The era of widebody tri-jet commercial passenger service came to a close this weekend. Early Sunday morning KLM flight 672 touched down at Amsterdam’s Schipol airport, the final landing of the MD-11 type in scheduled operation. And with that landing – as well as the retirement earlier this year of Biman Bangladesh Airlines’ final DC-10 – the widebody tri-jet is history. KLM operated the flight from Montreal to Amsterdam as regular scheduled service so it was not only aviation junkies on board, though that group was certainly well represented among the passengers.
Perhaps too well represented, actually. KLM and the Montreal airport celebrated the final flight with a party at the departure gate. There were drinks and cupcakes for all the passengers plus a photo station providing pictures of passengers with the MD-11. And there were the scores of passengers on board solely to be part of the historic event. The crowd glued to the window as PH-KCE “Audrey Hepburn”, completed in September 1994, pulled in to the gate was a mix of crew and passengers alike. Of course, there were also the “other” passengers who had no idea what they were getting themselves into. Several of them came over to see what the commotion was about and quickly started to blend in with the aficionados while others simply enjoyed the cupcakes.
The celebration continued throughout boarding (the Purser reminded everyone to pay special attention to the safety video “as this is the last time it will ever be shown”) and through to the in-flight service. Prior to the regular meal every passenger was offered a glass of Champagne and a petit four to keep the mood light and fun. During the service one of the flight attendants commented on the upbeat nature of the flight, “Normally we are so tired because it is the middle of the night. With the celebration everyone is so happy and awake. It is much more fun.”
As for the AvGeek crew, there were plenty of familiar faces; about a dozen on board were also on the final commercial DC-10 flight with Biman Bangladesh Airlines earlier in the year. But this was a much larger crowd than that trip and attracted so many new faces as well. Most came from the Netherlands and elsewhere in Europe but Americans were also well represented and at least one fan came from Taipei for the celebration. And some are far more dedicated to the craft than others. Rien Moerland is one of the passengers from Holland who made the journey over to Canada in order to be on the final MD-11 flight. He is perhaps the most committed of MD-11 fans; his left bicep bears a large tattoo of the aircraft in KLM colors.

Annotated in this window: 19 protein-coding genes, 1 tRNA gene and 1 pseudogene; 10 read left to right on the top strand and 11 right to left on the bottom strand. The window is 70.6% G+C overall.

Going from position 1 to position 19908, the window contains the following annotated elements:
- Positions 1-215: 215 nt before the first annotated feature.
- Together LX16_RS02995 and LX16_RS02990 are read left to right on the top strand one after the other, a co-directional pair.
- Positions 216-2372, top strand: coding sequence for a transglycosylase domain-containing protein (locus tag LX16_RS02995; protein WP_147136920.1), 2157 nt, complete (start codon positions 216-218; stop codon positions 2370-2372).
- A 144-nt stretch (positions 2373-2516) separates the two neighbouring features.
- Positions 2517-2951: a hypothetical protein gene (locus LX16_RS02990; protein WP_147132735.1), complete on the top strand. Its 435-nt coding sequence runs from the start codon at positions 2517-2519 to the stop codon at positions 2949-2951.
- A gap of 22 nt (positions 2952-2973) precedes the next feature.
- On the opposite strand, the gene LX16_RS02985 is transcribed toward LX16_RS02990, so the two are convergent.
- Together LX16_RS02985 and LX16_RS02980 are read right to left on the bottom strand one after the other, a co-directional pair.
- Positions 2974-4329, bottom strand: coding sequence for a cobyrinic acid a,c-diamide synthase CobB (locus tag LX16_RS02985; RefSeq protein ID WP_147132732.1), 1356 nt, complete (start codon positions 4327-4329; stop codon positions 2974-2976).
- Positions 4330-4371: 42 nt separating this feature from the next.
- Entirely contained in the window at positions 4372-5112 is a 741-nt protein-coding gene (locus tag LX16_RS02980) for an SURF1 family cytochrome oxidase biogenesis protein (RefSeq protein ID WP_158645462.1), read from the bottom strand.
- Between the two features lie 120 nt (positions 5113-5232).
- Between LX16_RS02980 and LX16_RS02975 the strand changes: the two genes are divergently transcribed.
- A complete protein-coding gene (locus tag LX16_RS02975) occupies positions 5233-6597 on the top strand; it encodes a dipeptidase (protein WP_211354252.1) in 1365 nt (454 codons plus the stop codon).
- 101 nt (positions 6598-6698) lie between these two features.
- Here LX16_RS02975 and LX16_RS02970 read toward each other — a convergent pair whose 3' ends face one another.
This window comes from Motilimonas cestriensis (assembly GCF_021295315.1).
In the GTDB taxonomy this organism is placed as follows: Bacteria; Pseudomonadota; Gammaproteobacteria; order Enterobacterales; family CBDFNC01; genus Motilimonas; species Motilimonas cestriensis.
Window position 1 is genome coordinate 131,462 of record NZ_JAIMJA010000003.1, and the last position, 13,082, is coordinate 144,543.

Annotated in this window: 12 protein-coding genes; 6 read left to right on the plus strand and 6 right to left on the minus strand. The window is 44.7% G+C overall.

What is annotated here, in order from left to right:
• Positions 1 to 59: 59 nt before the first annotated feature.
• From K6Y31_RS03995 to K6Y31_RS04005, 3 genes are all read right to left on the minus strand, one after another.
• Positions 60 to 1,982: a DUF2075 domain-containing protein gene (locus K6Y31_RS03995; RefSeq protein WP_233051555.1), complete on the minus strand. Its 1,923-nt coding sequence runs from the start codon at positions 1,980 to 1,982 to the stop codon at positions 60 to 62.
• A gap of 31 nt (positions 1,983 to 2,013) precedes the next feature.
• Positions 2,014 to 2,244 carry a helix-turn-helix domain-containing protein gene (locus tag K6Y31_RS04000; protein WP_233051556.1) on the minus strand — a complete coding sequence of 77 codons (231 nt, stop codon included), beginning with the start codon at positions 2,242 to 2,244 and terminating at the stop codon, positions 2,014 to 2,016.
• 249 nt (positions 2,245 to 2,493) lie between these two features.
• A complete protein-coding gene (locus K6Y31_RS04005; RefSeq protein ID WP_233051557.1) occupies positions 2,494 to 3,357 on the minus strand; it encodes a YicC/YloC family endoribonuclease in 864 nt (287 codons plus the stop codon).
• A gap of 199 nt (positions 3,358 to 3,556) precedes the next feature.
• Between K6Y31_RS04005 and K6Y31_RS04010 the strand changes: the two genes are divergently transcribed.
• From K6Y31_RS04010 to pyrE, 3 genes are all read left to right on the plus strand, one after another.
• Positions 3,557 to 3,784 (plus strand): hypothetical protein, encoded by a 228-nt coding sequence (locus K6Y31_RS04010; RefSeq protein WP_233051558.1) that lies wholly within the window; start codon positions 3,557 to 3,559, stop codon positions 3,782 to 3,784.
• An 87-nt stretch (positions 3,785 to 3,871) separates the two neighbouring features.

Jose I. Soria was another of the AvGeek crowd, though rather different than the rest. Mostly because Jose is a month shy of his twelfth birthday. He and his mother made the trip from Spain to Montreal as a birthday present, including a side trip to do some planespotting in New York City. About half way through the flight he and I spoke (fortunately his English is spectacular because my Spanish is not) about his admittedly brief history of AvGeek-dom. It started with plane pictures while on holidays and has slowly expanded to a full-on AvGeek obsession earlier this year. He participates actively in online communities and seems to have a long future of AvGeek-dom yet to come.
The rest of the in-flight experience was typical KLM. A full dinner was served and then the cabin lights were dimmed to allow passengers a short night’s rest. Unlike most transatlantic redeye flights this one saw many passengers not even bother to try to sleep. This was an AvGeek party and that attitude remained present even while the “normal” passengers dozed. And there were more than a few incidents where the party was a bit more rowdy than the typical in-flight experience such that the flight attendants intervened. Roughly 90 minutes before landing a small breakfast (muffin & yogurt) was served. Most of us hadn’t actually slept yet and it was only 12:30am back on the east coast of the USA and Canada so we were still going strong.
The MD-11 arguably should never have really been flying. It was something of a copycat design mimicking and theoretically slightly improving on the DC-10 but far from a commercial success. It never quite delivered on the range or payload capacities originally promised and the manufacturing cycle was cut short well before enough were built for McDonnell Douglas to break even on the investment to build the type. Most of the aircraft were retired from passenger service well before they were 20 years old, far younger than most other aircraft types. Ironically, the MD-11 only lasted flew in passenger service from 1991-2014 as compared to its its DC-10 predecessor that flew from 1971-2014 in passenger service.
And yet the MD-11 is still somewhat beloved by passengers. Perhaps it is because of the distinctive silhouette it cuts with the tail-mounted engine. Or because the cabin is rather wide but still fitted in a 3-3-3 configuration which is rather comfortable, especially compared to the newer 777 layouts at 10-abreast or even their 9-abreast layouts. Of course, the higher operating costs not offset by such passenger adoration and KLM is now joining the rest of the industry in finally retiring the type after 20 years of service. And one spectacular farewell party at 37,000 feet. There will be a final short enthusiast flight on November 11th from Amsterdam Schipol, but after nearly 25 years in service for the type and 20 years for “Audrey Hepburn”, this really was the end.
Never miss another post: Sign up for email alerts and get only the content you want direct to your inbox.